by JohnFromJersey
 
Bracdude181 wrote: Wed Jun 23, 2021 9:25 pm @JohnFromJersey That would be me. It’s a rumor I found out about through a friend. Would very much like to see it, but I don’t think we will. I think the whole point of that would’ve been to divert the oil trains (Like K611 and K614) off the Trenton Sub due to (supposedly) poor infrastructure in the Philly area and it would’ve been cheaper to fix the Southern and send trains that way than to repair the infrastructure in Philly.

Not entirely sure if it’s cheaper to fix the Southern than the infrastructure along the Trenton Sub in Philly, or if the Pinelands Commission would be accommodating of 1-2 crude oil trains a day and whatever else would be sent along this route.
I think it would be far cheaper to fix the Sub than essentially start a new line from Winslow-Lakewood, lmao. That being said, the re-route would be significantly longer, and they would have to fix more than just Winslow-Lakehurst, and they would have to hop onto the NJCL; NJT would HATE that.

Could be possible with the C&D operation going on.
  by CJPat
 
Too many agencies and commissions saying"Never gonna happen". If it had any possibly use to justify the costs, there would have been actions taken decades ago. Short of American Standard opening a new toilet fabrication plant in Chatsworth, this line is gone.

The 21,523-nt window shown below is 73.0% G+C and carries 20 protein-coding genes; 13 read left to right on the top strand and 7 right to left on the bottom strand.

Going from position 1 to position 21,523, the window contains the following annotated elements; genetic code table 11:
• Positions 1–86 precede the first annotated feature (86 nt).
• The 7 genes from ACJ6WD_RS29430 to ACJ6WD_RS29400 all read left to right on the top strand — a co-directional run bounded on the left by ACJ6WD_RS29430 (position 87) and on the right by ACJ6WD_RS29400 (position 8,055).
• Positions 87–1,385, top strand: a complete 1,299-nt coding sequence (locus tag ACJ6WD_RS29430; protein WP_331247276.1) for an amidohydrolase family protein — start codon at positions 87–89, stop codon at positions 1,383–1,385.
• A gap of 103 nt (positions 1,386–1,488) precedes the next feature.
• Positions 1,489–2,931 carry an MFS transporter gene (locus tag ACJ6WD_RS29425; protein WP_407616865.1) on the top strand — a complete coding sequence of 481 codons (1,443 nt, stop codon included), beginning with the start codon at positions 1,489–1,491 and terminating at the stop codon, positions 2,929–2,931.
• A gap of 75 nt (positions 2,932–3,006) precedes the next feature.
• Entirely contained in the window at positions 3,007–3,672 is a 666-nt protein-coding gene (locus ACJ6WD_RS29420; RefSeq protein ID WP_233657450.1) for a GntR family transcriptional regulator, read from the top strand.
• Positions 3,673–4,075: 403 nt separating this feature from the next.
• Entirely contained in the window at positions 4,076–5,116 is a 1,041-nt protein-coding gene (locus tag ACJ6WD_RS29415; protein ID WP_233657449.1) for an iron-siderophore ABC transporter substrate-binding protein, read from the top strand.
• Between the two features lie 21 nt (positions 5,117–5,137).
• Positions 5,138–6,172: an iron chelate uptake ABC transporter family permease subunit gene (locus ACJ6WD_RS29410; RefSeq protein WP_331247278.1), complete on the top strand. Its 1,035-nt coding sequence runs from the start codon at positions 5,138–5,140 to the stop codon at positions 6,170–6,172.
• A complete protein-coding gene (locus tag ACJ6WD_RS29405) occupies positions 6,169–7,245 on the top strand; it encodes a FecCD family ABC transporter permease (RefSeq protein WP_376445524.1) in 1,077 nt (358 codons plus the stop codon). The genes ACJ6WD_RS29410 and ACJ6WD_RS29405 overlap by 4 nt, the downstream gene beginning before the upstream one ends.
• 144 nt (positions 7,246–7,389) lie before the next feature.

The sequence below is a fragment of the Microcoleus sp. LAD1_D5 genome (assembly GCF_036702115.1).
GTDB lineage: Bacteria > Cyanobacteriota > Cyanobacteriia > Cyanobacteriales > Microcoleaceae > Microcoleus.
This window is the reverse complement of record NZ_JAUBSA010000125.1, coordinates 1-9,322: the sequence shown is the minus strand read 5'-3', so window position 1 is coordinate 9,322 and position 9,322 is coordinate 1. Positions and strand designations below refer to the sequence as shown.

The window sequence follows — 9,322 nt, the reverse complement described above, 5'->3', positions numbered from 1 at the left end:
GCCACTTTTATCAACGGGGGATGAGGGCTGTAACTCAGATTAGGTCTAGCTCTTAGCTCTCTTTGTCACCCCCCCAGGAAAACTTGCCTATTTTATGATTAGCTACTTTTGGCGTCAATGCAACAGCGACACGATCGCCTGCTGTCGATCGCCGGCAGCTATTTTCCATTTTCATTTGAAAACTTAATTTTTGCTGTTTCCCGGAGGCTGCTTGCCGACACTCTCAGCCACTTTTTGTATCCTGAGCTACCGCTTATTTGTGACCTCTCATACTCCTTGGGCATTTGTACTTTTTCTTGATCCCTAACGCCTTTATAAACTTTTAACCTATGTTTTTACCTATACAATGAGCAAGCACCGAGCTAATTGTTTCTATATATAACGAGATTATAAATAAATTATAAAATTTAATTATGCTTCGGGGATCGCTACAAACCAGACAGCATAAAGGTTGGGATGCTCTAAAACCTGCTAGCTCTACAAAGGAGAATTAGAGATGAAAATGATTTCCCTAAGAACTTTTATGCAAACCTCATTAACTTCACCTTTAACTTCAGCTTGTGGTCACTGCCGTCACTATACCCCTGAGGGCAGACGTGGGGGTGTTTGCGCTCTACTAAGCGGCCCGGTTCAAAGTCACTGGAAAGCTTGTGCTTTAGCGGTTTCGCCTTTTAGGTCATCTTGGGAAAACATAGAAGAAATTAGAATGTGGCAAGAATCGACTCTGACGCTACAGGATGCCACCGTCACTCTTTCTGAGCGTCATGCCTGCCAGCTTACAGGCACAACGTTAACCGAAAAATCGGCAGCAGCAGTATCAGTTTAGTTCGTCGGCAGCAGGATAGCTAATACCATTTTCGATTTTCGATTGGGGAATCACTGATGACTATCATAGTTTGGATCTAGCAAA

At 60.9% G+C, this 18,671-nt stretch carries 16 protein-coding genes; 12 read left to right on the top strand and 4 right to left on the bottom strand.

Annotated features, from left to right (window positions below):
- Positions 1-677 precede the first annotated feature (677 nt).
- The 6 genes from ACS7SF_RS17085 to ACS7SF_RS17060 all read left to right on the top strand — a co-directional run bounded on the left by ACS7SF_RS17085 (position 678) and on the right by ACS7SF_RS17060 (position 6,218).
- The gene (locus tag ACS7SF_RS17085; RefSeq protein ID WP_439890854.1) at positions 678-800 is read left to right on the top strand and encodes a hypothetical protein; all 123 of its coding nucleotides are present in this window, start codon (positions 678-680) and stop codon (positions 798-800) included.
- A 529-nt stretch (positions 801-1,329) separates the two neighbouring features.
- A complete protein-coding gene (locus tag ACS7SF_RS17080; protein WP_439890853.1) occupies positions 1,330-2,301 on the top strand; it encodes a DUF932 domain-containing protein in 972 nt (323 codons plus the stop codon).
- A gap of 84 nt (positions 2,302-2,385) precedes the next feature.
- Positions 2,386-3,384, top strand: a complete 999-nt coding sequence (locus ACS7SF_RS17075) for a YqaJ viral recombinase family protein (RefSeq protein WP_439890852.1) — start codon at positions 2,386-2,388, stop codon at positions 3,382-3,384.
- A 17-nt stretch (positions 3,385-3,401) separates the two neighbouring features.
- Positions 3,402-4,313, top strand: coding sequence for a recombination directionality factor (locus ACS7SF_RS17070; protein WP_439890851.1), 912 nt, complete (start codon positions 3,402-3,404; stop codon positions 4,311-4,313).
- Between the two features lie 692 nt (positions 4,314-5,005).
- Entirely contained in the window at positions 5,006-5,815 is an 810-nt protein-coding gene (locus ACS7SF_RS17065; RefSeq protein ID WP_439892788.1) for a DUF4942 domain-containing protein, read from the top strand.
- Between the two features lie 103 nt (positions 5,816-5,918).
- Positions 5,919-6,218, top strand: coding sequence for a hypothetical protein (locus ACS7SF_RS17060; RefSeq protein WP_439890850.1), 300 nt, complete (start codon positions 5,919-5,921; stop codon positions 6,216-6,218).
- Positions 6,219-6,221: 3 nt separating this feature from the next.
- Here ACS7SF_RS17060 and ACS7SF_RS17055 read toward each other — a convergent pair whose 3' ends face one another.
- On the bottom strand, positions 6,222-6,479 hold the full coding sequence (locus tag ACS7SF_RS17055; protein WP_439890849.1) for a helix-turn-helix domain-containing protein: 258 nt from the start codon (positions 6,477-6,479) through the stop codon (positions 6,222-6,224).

by Bracdude181
 
@CJPat I had been wondering about restoring service to Chatsworth for Ocean Spray. They get a whole lot of trucks in there and supposedly all the cranberries going through that place get trucked all the way up to Boston. Maybe load the cranberries into insulated boxcars and have CSX take them to Boston from Oak Island?

Aside from everything else that’s been mentioned there could be railcar storage from Woodmansie to Chatsworth, as that part of the line isn’t completely destroyed. The bridge over RT 72 would be the hard part to fix. Anything south of Chatsworth is in horrible shape until about 1 mile north of Winslow.
  by Ken W2KB
 
R&DB wrote: Tue Jun 22, 2021 6:56 pm
Ken W2KB wrote: Mon Jun 21, 2021 8:39 pm
Bracdude181 wrote: Mon Jun 21, 2021 4:36 pm @pumpers You see the NJT sign? Still don’t know what that’s about.
It is my understanding that NJ Transit owns the line south of the Clayton Sand owned portion. Hence, the NJT bridge number.
The CNJ Southern Division (everything South of Perth Amboy) became Conrail property on April 1, 1975. The last trains to transit the full Southern were within a couple of years when Conrail abandoned Woodmansie to Winslow Jct. The property reverted to the NJ DoT. Clayton Sand purchased the Lakehurst to Woodmansie portion in the early '80s from the State. The stretch below Woodmansie is still State property, probably owned by DoT. Since the bridge in question still has tracks, it's probably administered by NJT.
It is my understanding that NJDOT transferred ownership of all railroad related property to NJT some years ago. NJT does claim ownership on this exhaustive list: https://www.njtransit.com/real-property ... nj-transit
  by Bracdude181
 
Well 4451 is in Port Reading so there’s something different in browns. Not sure what but I think 4429 or 4452 (ew) might’ve replaced it.